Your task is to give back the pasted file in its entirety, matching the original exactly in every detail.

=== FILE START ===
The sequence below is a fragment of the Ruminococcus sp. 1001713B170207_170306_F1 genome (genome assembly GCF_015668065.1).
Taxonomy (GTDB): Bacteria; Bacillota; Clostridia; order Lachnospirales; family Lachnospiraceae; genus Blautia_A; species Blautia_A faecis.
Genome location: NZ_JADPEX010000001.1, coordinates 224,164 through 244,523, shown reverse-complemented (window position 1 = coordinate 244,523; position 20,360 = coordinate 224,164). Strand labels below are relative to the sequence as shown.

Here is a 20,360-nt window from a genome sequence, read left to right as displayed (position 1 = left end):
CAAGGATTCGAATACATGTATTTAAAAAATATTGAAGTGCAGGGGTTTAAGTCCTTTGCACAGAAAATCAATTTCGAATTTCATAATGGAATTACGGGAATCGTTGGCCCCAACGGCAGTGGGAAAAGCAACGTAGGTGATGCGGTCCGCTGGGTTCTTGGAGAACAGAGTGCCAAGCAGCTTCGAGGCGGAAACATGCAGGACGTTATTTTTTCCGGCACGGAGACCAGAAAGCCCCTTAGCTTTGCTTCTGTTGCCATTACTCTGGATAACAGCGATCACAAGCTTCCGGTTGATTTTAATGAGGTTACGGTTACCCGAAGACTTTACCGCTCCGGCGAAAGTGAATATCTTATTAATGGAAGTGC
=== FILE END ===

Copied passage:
The sequence below is a fragment of the Ruminococcus sp. 1001713B170207_170306_F1 genome (genome assembly GCF_015668065.1).
Taxonomy (GTDB): Bacteria; Bacillota; Clostridia; order Lachnospirales; family Lachnospiraceae; genus Blautia_A; species Blautia_A faecis.
Genome location: NZ_JADPEX010000001.1, coordinates 224,164 through 244,523, shown reverse-complemented (window position 1 = coordinate 244,523; position 20,360 = coordinate 224,164). Strand labels below are relative to the sequence as shown.

Here is a 20,360-nt window from a genome sequence, read left to right as displayed (position 1 = left end):
CAAGGATTCGAATACATGTATTTAAAAAATATTGAAGTGCAGGGGTTTAAGTCCTTTGCACAGAAAATCAATTTCGAATTTCATAATGGAATTACGGGAATCGTTGGCCCCAACGGCAGTGGGAAAAGCAACGTAGGTGATGCGGTCCGCTGGGTTCTTGGAGAACAGAGTGCCAAGCAGCTTCGAGGCGGAAACATGCAGGACGTTATTTTTTCCGGCACGGAGACCAGAAAGCCCCTTAGCTTTGCTTCTGTTGCCATTACTCTGGATAACAGCGATCACAAGCTTCCGGTTGATTTTAATGAGGTTACGGTTACCCGAAGACTTTACCGCTCCGGCGAAAGTGAATATCTTATTAATGGAAGTGC